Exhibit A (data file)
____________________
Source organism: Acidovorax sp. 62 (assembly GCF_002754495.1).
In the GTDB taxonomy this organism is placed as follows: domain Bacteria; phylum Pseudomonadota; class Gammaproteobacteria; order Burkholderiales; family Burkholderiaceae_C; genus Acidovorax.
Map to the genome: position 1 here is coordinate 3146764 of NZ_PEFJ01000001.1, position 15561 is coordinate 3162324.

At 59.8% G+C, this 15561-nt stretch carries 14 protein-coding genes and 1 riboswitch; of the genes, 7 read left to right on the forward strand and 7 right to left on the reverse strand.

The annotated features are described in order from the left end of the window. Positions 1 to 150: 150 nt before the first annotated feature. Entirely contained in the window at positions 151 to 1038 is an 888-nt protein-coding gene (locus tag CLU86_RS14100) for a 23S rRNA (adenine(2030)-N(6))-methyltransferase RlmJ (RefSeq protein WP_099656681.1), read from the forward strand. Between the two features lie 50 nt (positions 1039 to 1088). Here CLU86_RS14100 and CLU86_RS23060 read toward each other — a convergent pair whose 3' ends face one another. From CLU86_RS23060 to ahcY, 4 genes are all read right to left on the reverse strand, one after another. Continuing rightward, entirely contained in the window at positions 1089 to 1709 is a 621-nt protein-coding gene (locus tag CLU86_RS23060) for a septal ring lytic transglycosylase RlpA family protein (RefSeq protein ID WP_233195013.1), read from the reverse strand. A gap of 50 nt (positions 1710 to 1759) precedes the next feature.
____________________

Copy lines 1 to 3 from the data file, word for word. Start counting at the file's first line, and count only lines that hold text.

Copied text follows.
Source organism: Acidovorax sp. 62 (assembly GCF_002754495.1).
In the GTDB taxonomy this organism is placed as follows: domain Bacteria; phylum Pseudomonadota; class Gammaproteobacteria; order Burkholderiales; family Burkholderiaceae_C; genus Acidovorax.
Map to the genome: position 1 here is coordinate 3146764 of NZ_PEFJ01000001.1, position 15561 is coordinate 3162324.